Emmett Conn has lived a long, normal, and moderately happy life. A veteran of the First World War, he’s now 92 years old and regrettably suffering from a brain tumor which has a strong chance of ending his life. An injury in battle erased his memory from before the war, but thanks to a combination of drugs and the tumor, flashbacks emerge, where Emmett (then known as Ahmet Khan) was a gendarme during the Armenian genocide in the Ottoman Empire during the very beginning of World War I. None of this fits with Emmett’s knowledge of his past, but as the scenes continue to play out in his head, he begins to believe that he was that man and question the entire basis of his American life.
This was such a powerful book. I thought the reflections were the perfect way to tell the story; it’s an amazing contrast between Emmett’s settled US life and his job forcing the Armenians out of the country. It’s impossible to like him at first, and I’d say it remains difficult throughout the book, simply because he is brutal. He, like so many young impulsive people, seems almost addicted to the feeling of power. The Armenians become faceless evil to him, an “other” that has committed crimes against his people; thus he can commit crimes against them without thinking. It’s a tale that you can find throughout history, still going on in the present day; if we can dehumanize our enemies, it appears easier to watch them suffer or even kill them, for most people. I knew (and know) virtually nothing about the Armenian genocide, regrettably, but it is surely this type of thinking which allows such unspeakable crimes to happen. Even now, we can happily stereotype people based on their age, their race, their gender, their religion, but if you know anyone at all you’ll realize that each and every person is different.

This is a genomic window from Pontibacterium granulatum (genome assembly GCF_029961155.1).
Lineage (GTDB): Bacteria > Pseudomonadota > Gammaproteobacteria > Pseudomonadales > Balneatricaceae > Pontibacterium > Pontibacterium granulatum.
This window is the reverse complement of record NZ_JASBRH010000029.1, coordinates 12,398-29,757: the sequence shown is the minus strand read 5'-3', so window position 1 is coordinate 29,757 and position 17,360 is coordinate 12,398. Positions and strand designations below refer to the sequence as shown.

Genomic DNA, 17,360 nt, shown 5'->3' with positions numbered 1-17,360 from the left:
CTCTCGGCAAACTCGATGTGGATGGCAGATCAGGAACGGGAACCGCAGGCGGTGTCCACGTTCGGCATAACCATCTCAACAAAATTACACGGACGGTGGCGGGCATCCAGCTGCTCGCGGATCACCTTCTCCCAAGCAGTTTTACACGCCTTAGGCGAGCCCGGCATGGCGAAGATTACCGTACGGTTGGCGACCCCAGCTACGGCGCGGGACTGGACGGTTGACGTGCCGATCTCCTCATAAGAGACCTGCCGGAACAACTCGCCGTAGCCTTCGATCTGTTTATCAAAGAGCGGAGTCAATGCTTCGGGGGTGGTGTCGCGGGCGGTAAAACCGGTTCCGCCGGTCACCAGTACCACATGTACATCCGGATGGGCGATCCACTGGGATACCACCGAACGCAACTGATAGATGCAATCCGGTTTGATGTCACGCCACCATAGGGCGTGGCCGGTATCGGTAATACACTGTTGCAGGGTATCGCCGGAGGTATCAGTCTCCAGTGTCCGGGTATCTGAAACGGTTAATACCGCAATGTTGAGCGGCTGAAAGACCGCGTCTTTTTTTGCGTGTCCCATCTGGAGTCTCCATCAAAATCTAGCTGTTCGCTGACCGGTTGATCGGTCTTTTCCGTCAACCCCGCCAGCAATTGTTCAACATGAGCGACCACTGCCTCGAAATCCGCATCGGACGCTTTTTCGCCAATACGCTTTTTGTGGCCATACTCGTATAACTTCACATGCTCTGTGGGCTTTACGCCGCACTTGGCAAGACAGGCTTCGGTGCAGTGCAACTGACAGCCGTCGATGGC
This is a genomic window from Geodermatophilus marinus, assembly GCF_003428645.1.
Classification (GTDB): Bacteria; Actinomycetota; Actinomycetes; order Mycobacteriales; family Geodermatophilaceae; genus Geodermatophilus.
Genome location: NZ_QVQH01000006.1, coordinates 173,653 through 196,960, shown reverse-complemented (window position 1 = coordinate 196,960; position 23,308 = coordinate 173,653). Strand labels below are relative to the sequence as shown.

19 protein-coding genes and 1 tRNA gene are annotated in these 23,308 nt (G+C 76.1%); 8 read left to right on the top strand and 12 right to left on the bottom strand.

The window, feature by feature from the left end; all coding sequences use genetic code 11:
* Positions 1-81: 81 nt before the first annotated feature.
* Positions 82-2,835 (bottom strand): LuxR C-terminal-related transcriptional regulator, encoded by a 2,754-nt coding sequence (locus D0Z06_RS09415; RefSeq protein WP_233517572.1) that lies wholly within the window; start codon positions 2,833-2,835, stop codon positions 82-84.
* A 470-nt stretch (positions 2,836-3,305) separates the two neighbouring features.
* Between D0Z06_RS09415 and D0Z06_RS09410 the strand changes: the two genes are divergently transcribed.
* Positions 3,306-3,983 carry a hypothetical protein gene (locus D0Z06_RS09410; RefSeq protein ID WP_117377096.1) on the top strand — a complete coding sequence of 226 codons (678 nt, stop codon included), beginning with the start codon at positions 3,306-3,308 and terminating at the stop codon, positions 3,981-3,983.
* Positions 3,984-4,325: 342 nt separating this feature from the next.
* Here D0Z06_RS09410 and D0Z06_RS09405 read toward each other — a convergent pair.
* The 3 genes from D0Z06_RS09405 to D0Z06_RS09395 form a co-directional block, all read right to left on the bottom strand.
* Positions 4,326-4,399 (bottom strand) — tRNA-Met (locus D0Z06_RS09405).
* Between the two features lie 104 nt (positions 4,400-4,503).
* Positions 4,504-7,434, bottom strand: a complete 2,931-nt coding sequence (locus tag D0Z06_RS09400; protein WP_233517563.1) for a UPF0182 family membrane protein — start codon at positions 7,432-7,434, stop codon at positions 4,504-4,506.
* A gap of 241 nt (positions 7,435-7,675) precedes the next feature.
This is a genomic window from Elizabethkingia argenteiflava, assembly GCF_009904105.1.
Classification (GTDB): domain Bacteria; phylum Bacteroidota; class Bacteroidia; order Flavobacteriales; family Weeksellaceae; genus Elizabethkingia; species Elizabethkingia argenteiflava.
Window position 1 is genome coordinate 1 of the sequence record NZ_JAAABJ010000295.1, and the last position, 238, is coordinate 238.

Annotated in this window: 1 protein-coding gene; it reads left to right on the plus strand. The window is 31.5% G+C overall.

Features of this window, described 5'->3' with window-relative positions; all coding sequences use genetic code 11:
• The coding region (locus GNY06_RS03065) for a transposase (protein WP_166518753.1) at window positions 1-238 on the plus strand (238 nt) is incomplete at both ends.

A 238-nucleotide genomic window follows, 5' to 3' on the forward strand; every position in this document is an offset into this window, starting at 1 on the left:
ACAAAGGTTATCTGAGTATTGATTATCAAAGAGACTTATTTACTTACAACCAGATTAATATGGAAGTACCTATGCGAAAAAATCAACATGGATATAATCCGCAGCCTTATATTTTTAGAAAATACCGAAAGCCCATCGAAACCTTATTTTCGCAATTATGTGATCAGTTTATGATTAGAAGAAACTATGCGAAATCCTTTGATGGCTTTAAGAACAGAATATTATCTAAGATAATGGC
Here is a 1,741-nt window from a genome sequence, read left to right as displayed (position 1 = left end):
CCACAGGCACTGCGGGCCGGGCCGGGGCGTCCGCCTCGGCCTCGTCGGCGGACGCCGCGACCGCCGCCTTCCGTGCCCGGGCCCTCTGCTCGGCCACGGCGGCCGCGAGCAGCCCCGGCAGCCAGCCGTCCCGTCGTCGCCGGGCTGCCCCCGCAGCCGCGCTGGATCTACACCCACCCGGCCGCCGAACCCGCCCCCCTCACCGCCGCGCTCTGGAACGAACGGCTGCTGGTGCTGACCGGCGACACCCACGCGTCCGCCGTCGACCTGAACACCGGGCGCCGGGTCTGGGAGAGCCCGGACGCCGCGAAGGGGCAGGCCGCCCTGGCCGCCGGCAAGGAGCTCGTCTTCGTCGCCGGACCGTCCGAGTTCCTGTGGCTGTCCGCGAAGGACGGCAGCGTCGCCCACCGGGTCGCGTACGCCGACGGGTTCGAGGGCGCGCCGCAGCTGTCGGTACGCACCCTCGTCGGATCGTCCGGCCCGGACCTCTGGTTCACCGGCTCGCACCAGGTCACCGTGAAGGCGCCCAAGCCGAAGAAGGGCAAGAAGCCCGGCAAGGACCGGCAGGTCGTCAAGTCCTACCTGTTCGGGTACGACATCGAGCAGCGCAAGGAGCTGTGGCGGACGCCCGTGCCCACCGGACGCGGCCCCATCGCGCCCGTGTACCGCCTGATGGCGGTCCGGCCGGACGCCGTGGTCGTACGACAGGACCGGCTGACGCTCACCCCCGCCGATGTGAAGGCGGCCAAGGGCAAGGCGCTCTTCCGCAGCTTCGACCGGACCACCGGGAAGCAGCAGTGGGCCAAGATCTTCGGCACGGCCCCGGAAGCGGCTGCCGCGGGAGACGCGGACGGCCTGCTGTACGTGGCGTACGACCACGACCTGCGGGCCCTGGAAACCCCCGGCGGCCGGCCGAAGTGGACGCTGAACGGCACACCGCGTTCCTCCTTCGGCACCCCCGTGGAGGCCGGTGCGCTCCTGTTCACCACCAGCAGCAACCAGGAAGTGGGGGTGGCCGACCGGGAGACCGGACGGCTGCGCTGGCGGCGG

So Emmett discovers when he gets to know Araxie. He finds himself drawn to her without realizing why, and then when he comes to know her, he struggles more with the atrocities he’s committed. He knows they’re wrong. He knows he doesn’t want to hurt her, feels guilty for killing people she knows and loves. He learns precisely that lesson; that each person, no matter where they come from or what they look like, is still just a person. That’s why this book, for me, was so powerful and moving. It was not just an incredible story, but it had that anti-prejudice theme running through it so strongly. I can’t stand people who discriminate against others for any reason; so I struggled to like Emmett. Sure, he doesn’t look evil in the present day, but then how many murderers astonish their family and friends with the crimes they’ve committed? But then he started to realize what he’d done, and I appreciated him more along with the book as the story continued.
Make no mistake, at times this is a violent and disturbing book, but these things happened. Turks did rape, assault, and murder Armenians as they deported them. Mustian doesn’t really shield us from the atrocities committed and at times, the parts in the present come as a relief because the parts in the past are hard to take. It wouldn’t be as meaningful without this, though, and in the end I think a more accurate and detailed depiction is necessary.
The Gendarme is a powerful portrait of and a cry against prejudice. It’s also a really good, gripping story, as Emmett’s past is revealed through his memories and has an increasing impact on his future. Highly recommended.
I am an Amazon Associate. Many many thanks to Candace at Beth Fish Reads for sending this to me for our book club!